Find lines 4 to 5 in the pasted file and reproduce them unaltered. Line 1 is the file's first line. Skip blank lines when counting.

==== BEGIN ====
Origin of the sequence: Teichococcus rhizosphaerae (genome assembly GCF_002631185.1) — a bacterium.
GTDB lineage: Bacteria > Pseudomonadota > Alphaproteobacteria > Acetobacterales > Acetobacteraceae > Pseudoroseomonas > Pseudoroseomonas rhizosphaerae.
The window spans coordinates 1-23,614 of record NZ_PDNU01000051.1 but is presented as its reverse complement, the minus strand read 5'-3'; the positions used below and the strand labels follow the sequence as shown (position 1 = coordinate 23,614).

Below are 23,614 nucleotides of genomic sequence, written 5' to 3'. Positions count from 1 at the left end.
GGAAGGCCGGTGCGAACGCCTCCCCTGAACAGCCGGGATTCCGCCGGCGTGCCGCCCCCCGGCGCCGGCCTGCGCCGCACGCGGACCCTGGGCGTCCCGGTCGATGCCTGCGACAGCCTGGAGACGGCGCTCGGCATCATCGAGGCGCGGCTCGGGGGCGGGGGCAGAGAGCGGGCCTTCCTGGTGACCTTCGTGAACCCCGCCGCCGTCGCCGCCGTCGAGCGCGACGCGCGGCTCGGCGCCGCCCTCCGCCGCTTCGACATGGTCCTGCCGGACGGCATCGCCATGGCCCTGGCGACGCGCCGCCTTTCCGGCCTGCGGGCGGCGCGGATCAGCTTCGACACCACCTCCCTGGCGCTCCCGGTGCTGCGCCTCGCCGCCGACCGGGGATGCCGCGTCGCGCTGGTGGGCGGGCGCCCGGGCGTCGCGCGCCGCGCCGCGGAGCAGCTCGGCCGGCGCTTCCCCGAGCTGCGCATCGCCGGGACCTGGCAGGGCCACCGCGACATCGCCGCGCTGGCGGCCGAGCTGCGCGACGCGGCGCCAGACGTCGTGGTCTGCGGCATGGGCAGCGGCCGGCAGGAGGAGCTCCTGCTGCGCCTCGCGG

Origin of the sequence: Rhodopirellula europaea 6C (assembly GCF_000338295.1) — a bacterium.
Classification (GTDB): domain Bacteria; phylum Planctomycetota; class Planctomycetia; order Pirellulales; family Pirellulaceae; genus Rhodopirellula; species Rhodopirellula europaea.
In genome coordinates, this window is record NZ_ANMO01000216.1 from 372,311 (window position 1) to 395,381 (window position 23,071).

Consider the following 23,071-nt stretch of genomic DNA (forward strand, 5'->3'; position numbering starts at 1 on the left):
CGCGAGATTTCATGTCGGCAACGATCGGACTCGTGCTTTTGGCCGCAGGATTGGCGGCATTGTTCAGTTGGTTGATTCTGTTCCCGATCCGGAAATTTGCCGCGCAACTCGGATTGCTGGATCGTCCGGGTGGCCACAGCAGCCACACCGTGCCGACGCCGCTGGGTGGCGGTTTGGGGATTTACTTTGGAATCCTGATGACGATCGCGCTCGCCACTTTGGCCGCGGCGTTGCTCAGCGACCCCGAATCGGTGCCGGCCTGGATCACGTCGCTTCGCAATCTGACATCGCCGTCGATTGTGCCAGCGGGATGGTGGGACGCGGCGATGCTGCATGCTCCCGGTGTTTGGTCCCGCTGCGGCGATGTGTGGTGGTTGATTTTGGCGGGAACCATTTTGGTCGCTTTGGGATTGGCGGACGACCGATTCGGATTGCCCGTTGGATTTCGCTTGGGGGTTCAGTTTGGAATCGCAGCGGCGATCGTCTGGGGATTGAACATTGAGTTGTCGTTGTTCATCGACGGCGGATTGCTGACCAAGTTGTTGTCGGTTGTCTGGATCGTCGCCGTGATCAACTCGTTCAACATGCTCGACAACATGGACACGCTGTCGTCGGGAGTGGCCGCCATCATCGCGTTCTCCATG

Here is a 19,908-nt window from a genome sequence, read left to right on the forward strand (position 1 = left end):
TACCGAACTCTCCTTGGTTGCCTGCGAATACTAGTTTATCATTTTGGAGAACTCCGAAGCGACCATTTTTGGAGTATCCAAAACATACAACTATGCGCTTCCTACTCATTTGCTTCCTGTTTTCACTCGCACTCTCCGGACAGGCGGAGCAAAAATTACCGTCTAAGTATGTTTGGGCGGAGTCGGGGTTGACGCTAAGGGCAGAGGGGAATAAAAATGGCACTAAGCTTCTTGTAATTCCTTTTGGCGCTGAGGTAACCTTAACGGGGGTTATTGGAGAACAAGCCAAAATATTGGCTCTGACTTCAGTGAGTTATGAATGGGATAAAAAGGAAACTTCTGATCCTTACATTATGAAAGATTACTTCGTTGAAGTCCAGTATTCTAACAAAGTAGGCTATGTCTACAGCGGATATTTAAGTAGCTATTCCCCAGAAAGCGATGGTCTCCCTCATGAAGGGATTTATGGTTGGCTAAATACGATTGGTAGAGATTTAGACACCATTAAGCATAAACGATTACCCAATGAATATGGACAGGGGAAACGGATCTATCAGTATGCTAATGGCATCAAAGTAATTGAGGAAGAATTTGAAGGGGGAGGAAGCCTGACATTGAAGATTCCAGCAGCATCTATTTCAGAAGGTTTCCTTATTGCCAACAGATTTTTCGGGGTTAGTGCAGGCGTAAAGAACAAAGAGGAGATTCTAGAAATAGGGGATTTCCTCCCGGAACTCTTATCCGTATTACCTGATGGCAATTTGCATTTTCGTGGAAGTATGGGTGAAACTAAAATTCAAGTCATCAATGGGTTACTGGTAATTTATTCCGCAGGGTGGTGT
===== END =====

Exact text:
Below are 23,614 nucleotides of genomic sequence, written 5' to 3'. Positions count from 1 at the left end.
GGAAGGCCGGTGCGAACGCCTCCCCTGAACAGCCGGGATTCCGCCGGCGTGCCGCCCCCCGGCGCCGGCCTGCGCCGCACGCGGACCCTGGGCGTCCCGGTCGATGCCTGCGACAGCCTGGAGACGGCGCTCGGCATCATCGAGGCGCGGCTCGGGGGCGGGGGCAGAGAGCGGGCCTTCCTGGTGACCTTCGTGAACCCCGCCGCCGTCGCCGCCGTCGAGCGCGACGCGCGGCTCGGCGCCGCCCTCCGCCGCTTCGACATGGTCCTGCCGGACGGCATCGCCATGGCCCTGGCGACGCGCCGCCTTTCCGGCCTGCGGGCGGCGCGGATCAGCTTCGACACCACCTCCCTGGCGCTCCCGGTGCTGCGCCTCGCCGCCGACCGGGGATGCCGCGTCGCGCTGGTGGGCGGGCGCCCGGGCGTCGCGCGCCGCGCCGCGGAGCAGCTCGGCCGGCGCTTCCCCGAGCTGCGCATCGCCGGGACCTGGCAGGGCCACCGCGACATCGCCGCGCTGGCGGCCGAGCTGCGCGACGCGGCGCCAGACGTCGTGGTCTGCGGCATGGGCAGCGGCCGGCAGGAGGAGCTCCTGCTGCGCCTCGCGG